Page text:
The drive to become a pilot revived itself and now he's a First Officer with 2000 hours on an A320. If I knew how much it would cost me for him to become a pilot, I might have encouraged him to be a doctor or a lawyer.

    I guess the point I'm trying to make is there doesn't seem to be a great explanation for motion sickness but doing whatever you can to overcome it is worth the effort. Having fun seems to be the key to overcome it in my opinion.
    1997 R1100RT (Restored Basket Case) , 1981 KZ 440 LTD (Restored Basket Case)
    1986 K75S(the beutch), 1993 K1100RS (blown engine), 1997 Chev Short Box (4x4 with an LT1)
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    Small road corner junkie pffog's Avatar
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    Wife is prone to car sickness, but never a problem when she rides her own bike, or as a passenger on the back. I only ride twisty stuff, and she has ridden pillion in the Alps several times, NO problem.

    Different animal, IMHO.
    2010 F800GS Full Ohlins package, '04 R1100S Replika
    '01 F650GS Wife's bike
    Maritime Alps and Vosges 2012
    Tuscany and Central Italy 2010

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    Registered User mylanc's Avatar
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    From a Sailor and a Physician . . .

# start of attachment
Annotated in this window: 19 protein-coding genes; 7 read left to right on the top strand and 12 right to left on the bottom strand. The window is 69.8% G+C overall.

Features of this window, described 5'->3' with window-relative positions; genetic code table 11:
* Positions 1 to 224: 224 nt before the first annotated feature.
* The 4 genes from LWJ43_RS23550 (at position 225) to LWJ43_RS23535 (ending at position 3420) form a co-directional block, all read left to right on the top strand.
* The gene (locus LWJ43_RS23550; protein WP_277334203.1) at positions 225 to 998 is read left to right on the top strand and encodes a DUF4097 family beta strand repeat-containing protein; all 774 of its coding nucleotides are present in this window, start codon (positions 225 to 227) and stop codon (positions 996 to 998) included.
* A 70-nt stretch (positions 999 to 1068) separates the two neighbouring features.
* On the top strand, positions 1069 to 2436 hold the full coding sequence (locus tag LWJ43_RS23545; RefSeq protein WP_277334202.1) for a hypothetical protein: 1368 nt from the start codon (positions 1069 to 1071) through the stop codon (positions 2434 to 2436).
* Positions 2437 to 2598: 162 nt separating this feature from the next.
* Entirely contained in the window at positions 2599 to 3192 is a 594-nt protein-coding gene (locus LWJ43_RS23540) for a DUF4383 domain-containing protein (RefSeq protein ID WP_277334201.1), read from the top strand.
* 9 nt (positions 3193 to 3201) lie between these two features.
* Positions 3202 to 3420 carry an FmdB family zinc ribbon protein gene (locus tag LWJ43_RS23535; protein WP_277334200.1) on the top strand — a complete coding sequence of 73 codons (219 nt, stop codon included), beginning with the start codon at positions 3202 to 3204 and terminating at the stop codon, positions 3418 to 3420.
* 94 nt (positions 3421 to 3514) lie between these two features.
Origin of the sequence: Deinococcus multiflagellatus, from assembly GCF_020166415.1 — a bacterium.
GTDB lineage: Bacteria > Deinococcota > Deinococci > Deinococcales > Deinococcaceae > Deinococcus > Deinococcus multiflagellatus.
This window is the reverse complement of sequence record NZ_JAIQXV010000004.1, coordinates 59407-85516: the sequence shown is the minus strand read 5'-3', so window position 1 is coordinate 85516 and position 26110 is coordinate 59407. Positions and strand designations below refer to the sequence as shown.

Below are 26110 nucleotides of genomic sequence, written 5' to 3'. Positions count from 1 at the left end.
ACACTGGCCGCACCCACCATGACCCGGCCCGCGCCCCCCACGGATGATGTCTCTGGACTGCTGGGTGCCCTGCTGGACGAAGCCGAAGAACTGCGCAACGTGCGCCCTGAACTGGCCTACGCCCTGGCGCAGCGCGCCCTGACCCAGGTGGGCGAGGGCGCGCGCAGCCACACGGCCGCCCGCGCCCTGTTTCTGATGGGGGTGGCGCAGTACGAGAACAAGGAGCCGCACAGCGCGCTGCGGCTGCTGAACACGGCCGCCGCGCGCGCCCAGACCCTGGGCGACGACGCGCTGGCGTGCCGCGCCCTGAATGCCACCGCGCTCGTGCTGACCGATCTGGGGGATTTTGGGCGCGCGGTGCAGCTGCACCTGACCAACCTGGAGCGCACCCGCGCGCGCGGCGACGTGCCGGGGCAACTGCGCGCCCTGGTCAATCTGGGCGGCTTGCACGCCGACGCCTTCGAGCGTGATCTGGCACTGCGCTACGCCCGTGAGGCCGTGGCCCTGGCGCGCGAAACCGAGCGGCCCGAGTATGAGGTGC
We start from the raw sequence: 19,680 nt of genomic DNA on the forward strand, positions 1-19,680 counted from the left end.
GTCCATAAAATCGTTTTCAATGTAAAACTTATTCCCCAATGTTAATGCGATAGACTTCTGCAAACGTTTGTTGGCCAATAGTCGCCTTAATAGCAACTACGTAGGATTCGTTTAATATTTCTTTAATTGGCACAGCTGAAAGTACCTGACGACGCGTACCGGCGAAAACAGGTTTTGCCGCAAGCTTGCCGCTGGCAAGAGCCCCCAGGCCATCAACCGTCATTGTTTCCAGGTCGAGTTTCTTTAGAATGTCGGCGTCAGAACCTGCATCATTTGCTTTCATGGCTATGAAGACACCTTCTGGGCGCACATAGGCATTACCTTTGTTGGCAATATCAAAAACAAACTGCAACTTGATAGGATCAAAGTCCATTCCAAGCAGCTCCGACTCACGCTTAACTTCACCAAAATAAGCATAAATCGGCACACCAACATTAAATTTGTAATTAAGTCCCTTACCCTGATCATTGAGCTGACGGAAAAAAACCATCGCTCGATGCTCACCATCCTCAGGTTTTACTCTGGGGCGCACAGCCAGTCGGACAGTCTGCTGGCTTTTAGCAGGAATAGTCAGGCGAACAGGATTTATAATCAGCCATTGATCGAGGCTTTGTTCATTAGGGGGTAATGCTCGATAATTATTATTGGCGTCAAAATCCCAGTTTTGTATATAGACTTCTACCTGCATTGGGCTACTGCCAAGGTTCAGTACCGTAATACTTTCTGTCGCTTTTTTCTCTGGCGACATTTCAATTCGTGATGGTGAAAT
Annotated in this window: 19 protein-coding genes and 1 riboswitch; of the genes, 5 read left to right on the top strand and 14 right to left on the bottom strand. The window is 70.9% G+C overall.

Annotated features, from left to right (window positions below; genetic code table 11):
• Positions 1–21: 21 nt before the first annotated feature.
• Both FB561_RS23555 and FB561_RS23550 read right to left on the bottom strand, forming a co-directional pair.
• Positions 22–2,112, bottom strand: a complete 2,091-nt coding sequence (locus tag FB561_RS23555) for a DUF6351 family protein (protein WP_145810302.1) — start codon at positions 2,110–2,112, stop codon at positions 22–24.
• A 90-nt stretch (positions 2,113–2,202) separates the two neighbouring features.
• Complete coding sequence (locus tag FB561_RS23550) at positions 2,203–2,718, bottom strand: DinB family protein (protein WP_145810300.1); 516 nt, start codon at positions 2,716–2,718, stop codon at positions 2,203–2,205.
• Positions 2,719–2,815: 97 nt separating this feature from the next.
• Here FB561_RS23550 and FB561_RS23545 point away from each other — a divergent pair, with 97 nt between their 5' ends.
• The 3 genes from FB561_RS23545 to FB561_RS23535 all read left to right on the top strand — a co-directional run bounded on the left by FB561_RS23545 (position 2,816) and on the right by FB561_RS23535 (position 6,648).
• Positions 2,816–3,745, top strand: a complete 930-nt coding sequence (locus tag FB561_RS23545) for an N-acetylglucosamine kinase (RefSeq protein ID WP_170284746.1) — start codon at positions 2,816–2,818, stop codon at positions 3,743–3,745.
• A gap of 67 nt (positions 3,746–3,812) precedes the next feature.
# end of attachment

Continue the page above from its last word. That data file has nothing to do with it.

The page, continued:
This is an interesting question and there have been some excellent posts/suggestions. Pauls1150's description of motion sickness is accurate and the suggestions about positioning, ginger, arm bands, and dramamine are good ones with the following additional comments. It's hard to know what type of specific motion will set someone off -- some may get car sick but not sea sick, or vice versa, for example. And motion sickness may vary day to day depending on factors like amount of sleep the night before, dehydration, whether the individual is feeling unwell for other reasons, and whether alcohol was consumed the night previous or earlier in the day. One thing for sure is that for the person who suffers from motion sickness, having it and being trapped in the situation is torture. I suggest that you start with short rides and gradually increase the length. If the passenger does indeed become motion sick, obviously stop and allow them to recover. If they are still committed to riding with you, I would try nonpharmacologic approaches first -- ginger is pretty well tested and works for a lot of people. If you are going to use an antihistamine like dramamine, bonine may be better for some. Regardless, the person should try it on another day before you ride to be certain there won't be any significant side effects. Often, there can be significant drowsiness or "brain fog", which might not be good on a motorcycle.